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Reduced telomere length is not associated with early signs of vascular aging in young men born after intrauterine growth restriction: a paradox?

Laganović, Marioa; Bendix, Lailab; Rubelj, Ivicac; Kirhmajer, Majda Vrkićd; Slade, Nedae; Lela, Ivana Vukovića; Premužić, Vedrana; Nilsson, Peter M.f; Jelaković, Bojana

Journal of Hypertension:
doi: 10.1097/HJH.0000000000000217
ORIGINAL PAPERS: Genetic aspects
Abstract

Objective: The mechanisms that increase cardiovascular risk in individuals born small for gestational age (SGA) are not well understood. Telomere shortening has been suggested to be a predictor of disease onset. Our aim was to determine whether impaired intrauterine growth is associated with early signs of vascular aging and whether telomere length could be a biomarker of this pathway.

Methods: One hundred and fourteen healthy young men born SGA or after normal pregnancy [appropriate for gestational age (AGA)] were enrolled. Patient data were gathered from questionnaires and clinical exams, including blood pressure (BP) measurement routine laboratory analyses, and carotid intima–media thickness (cIMT). Leukocyte telomere length (LTL) was assessed by quantitative PCR. Birth data were obtained from medical records.

Results: The SGA group had significantly higher pulse pressure and cIMT, and a trend to increased SBP and heart rate in comparison to the AGA group. Interestingly, SGA men exhibited a 42% longer LTL than the AGA group. LTL was inversely associated with age, BMI, BP and birth parameters. In multiple regression analysis, BMI was the key determinant of SBP and cIMT.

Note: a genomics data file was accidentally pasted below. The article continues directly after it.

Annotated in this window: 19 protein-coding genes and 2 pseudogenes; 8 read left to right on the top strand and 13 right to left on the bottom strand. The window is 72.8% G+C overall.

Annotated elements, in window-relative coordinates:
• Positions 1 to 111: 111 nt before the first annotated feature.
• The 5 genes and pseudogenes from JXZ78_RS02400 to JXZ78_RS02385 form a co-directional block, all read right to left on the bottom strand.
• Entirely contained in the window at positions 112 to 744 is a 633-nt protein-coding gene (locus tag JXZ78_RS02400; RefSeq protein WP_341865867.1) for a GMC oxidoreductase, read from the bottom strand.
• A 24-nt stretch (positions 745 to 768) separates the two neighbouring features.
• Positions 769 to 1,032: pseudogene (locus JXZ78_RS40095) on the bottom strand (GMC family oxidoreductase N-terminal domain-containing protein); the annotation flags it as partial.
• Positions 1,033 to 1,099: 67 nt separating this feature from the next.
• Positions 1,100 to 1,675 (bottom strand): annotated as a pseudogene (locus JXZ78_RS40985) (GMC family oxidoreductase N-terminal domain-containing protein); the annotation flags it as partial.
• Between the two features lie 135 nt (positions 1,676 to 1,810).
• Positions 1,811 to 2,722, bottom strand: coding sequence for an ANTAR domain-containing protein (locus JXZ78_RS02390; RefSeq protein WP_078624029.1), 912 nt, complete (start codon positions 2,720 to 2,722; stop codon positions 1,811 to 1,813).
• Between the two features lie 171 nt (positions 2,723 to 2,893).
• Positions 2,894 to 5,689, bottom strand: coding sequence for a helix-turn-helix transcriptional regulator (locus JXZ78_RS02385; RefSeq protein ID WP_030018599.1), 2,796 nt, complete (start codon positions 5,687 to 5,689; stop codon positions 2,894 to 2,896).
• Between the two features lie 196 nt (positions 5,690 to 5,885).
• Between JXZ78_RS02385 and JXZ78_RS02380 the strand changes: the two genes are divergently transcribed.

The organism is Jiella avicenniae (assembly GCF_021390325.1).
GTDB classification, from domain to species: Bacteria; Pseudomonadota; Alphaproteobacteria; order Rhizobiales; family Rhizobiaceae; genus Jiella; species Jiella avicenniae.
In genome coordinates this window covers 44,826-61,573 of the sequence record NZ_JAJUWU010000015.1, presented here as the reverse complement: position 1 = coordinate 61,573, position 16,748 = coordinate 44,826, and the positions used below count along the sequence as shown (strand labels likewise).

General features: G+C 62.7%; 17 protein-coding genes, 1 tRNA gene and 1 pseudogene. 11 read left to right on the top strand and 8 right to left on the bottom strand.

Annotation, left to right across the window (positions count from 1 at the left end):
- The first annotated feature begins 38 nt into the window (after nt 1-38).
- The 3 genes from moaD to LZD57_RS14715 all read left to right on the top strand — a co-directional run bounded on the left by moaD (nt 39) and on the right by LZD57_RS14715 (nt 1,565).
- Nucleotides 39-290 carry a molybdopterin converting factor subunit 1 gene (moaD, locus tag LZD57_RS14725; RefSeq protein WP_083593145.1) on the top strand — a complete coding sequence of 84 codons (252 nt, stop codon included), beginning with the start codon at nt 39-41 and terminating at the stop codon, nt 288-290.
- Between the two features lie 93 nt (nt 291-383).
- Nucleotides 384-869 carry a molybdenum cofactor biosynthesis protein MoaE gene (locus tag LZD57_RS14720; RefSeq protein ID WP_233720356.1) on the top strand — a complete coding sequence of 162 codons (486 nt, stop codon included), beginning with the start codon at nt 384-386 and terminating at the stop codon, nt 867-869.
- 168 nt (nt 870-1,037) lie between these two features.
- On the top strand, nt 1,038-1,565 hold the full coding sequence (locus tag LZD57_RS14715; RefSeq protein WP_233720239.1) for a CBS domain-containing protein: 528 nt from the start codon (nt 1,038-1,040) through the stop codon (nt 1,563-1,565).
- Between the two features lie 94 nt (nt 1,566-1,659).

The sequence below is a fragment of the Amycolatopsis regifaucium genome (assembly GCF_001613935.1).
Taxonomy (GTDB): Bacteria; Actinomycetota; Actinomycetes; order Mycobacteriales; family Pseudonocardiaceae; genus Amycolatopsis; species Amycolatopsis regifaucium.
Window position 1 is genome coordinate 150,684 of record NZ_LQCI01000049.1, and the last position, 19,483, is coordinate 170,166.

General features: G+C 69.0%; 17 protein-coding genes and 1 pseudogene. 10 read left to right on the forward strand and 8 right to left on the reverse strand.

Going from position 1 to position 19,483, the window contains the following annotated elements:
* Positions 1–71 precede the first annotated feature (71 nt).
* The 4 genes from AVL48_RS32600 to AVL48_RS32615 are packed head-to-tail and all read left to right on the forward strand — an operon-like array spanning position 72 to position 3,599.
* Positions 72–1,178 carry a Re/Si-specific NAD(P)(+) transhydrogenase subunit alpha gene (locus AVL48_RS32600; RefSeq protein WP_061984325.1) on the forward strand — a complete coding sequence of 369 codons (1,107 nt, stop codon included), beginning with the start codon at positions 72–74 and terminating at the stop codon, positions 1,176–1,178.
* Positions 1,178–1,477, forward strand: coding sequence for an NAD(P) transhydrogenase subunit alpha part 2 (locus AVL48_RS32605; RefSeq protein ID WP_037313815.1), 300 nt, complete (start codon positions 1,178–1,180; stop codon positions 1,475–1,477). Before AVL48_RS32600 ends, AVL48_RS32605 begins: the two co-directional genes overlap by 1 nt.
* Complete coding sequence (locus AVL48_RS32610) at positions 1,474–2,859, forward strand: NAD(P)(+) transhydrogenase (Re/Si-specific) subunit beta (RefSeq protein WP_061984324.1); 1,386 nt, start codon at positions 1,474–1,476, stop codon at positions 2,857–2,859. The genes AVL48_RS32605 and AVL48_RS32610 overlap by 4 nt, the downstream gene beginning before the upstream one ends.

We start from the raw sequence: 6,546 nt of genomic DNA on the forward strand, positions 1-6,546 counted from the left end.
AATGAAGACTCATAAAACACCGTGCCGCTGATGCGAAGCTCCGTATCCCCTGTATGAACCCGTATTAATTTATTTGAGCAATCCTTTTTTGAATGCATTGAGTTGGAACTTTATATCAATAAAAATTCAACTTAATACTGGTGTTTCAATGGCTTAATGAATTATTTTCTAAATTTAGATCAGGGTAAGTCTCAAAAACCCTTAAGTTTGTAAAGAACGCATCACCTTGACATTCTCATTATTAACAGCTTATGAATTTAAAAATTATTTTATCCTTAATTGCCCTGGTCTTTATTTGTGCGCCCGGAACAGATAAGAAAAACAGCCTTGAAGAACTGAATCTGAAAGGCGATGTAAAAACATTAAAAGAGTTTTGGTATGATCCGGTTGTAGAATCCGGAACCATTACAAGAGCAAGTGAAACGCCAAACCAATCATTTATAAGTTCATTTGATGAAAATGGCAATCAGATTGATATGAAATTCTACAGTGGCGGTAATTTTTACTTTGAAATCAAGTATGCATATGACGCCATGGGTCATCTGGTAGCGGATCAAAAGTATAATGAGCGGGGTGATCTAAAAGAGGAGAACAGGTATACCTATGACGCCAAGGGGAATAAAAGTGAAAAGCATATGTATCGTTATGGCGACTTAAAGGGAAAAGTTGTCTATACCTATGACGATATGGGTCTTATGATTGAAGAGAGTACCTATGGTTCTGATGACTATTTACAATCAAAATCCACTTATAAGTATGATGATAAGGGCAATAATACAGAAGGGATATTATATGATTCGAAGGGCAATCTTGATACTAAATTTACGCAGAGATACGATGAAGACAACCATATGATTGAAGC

Conclusion: Young men born SGA show early signs of vascular aging. Unexpectedly, in our cohort, the SGA group had longer telomeres than the normal controls. Although longer telomeres are predictive of better health in the future, our findings could indicate a faster telomere attrition rate and probable early onset of cardiovascular risk in SGA participants. Follow-up of this cohort will clarify hypothesis and validate telomere dynamics as indicators of future health risks.

Author Information

aDepartment for Nephrology, Hypertension, Dialysis and Transplantation, University Hospital Center Zagreb, Croatia

bDanish Aging Research Center, University of Southern Denmark, Aarhus and Copenhagen, Denmark

cDepartment for Molecular Biology, Ruđer Bošković Institute

dDepartment of Cardiovascular Diseases, University Hospital Center

eDepartment for Molecular Medicine, Ruđer Bošković Institute, Zagreb, Croatia

fDepartment of Clinical Sciences, Lund University, Skåne University Hospital, Malmö, Sweden

Correspondence to Mario Laganović, MD, PhD, Department for Nephrology, Arterial Hypertension, Dialysis and Transplantation, University Hospital Center Zagreb, Kišpaićeva 12, 10000 Zagreb, Croatia. Tel: +385 23 88 271; fax: +385 1 23 67 468; e-mail: mlaganovic@gmail.com

Abbreviations: ABPM, ambulatory blood pressure monitoring; AGA, appropriate for gestational age; BP, blood pressure; BSA, body surface area; cIMT, carotid intima–media thickness; IUGR, intrauterine growth restriction; Log-T/S ratio, log-transformed telomere length presented as T/S ratio; LTL, leukocyte telomere length; SGA, small for gestational age

Received 23 October, 2013

Revised 20 March, 2014

Accepted 20 March, 2014

© 2014 Wolters Kluwer Health | Lippincott Williams & Wilkins